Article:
Electricity prices are a very important issue for climate change, as the main criticism, the only serious one, towards renewable energy sources is that they are more expensive. This is a really important question much discussed in many occasions. My opinion is: yes they are more expensive at first sight but they are cheaper in the long term considering a global point of view, for example with the new richness index proposed by the UN: IWI (Inclusive Wealth Index).
Certainly, this is something I should learn and write, but in this post I prefer to focus in one example and one interview. The example is spanish situation, going from leadership in renewables to full stop in feed-in-tarif and renewable industry. It seems a bad example but I think that can help to think and learn. The last chapter of this story is the sharp increase expected in electricity prices and blaming the renewables completely about it. I am not going to it thorougtly either, I just want to mention this interview with the regulatory system responsible. He is not pro-renewables in any way and mentions them as one of the causes of the price and this incredible thing called tarif deficit (another interesting pair of words), however he explains too that prices are difficult to understand, that there are many different renewables and that too many fossil fuel power stations have also been built expecting a great economy growth and energy demand, and nowadays both are shrinking.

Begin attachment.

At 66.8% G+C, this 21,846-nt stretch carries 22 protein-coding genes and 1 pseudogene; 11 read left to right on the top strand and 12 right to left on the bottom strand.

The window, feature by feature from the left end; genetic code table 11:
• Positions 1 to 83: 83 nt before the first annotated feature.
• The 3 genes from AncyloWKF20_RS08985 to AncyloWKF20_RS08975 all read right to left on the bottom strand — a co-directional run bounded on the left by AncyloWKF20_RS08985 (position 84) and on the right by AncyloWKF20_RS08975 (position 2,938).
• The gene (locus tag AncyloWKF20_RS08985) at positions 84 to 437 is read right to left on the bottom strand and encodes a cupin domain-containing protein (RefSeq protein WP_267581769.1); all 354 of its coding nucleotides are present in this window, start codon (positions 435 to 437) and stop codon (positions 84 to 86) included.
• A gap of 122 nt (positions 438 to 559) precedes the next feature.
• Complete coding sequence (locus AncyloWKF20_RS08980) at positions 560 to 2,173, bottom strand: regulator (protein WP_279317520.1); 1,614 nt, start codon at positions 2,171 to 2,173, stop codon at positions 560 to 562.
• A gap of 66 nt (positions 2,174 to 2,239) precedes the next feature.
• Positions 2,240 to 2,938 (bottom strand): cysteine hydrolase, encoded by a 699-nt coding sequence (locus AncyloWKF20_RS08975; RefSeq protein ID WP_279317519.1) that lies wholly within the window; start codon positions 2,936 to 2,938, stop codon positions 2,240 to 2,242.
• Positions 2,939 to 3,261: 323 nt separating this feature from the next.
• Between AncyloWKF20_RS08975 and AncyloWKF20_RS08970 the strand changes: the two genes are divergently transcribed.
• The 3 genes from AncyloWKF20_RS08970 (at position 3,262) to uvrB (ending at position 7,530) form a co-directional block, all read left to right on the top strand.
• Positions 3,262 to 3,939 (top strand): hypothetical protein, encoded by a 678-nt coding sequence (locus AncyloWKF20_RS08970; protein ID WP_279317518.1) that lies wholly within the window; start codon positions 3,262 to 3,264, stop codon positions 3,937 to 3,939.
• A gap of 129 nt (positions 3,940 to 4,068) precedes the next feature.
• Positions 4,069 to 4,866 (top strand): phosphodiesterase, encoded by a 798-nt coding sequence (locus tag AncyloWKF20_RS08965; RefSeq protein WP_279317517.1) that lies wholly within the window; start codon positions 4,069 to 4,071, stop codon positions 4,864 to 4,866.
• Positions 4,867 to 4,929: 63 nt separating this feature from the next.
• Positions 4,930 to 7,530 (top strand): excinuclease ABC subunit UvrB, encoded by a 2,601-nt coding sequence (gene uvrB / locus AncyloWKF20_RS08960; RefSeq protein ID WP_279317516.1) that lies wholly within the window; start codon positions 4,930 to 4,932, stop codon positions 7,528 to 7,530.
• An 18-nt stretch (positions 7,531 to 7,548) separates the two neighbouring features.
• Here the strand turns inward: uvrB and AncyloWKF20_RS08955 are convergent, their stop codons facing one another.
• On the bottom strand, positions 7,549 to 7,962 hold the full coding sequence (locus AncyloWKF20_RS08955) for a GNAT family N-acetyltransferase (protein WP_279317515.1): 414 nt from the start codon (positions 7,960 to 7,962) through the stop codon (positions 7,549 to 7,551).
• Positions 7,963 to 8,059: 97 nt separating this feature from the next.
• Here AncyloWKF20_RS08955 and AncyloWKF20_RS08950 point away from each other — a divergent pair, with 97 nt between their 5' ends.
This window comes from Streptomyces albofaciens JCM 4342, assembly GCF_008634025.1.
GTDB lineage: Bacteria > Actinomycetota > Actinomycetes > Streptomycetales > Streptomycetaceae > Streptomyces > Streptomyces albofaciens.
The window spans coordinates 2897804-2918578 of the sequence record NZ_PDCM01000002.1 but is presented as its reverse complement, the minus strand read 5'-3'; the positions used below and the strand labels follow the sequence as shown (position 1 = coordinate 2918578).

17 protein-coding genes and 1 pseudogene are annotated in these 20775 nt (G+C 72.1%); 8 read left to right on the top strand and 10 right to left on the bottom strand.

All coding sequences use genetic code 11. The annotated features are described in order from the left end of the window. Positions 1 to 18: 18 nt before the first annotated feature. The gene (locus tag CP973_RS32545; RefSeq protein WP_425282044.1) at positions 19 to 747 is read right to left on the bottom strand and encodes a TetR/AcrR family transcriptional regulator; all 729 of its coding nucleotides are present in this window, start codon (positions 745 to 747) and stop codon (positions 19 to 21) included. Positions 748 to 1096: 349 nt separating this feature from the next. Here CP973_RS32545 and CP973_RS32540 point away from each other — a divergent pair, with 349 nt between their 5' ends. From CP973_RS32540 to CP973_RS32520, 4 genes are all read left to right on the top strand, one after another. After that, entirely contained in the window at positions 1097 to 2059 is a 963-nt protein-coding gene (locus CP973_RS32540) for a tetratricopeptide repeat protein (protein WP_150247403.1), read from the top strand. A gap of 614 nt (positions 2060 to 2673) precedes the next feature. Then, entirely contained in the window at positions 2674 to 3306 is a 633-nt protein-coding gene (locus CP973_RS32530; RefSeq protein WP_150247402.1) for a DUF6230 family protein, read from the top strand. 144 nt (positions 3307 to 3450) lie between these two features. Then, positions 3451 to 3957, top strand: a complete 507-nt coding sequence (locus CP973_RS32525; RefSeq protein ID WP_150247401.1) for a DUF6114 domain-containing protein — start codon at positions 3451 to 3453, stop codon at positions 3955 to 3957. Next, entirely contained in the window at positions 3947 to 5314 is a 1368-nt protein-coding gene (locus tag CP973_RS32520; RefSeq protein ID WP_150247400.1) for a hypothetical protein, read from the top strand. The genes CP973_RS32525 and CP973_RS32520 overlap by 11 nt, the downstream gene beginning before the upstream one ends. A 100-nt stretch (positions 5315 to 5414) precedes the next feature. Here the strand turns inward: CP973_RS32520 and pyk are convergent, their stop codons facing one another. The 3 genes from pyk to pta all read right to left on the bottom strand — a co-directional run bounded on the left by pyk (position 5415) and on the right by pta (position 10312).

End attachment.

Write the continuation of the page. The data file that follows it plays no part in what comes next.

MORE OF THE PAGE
Blaming renewables is easy and a widespread sport but Germany has made an even greater effort and the situation is very different, so it is not so determinant the global economy health seems also important. Two final thoughts:
1.- If Spain is in a bad situation due to too much power capacity this seems an oportunity for electric mobility, it could help reduce electricity costs.
2.- Maybe more expensive electricity is not so bad, if it happened in all places. Certainly it would help efficiency and would be more realistic.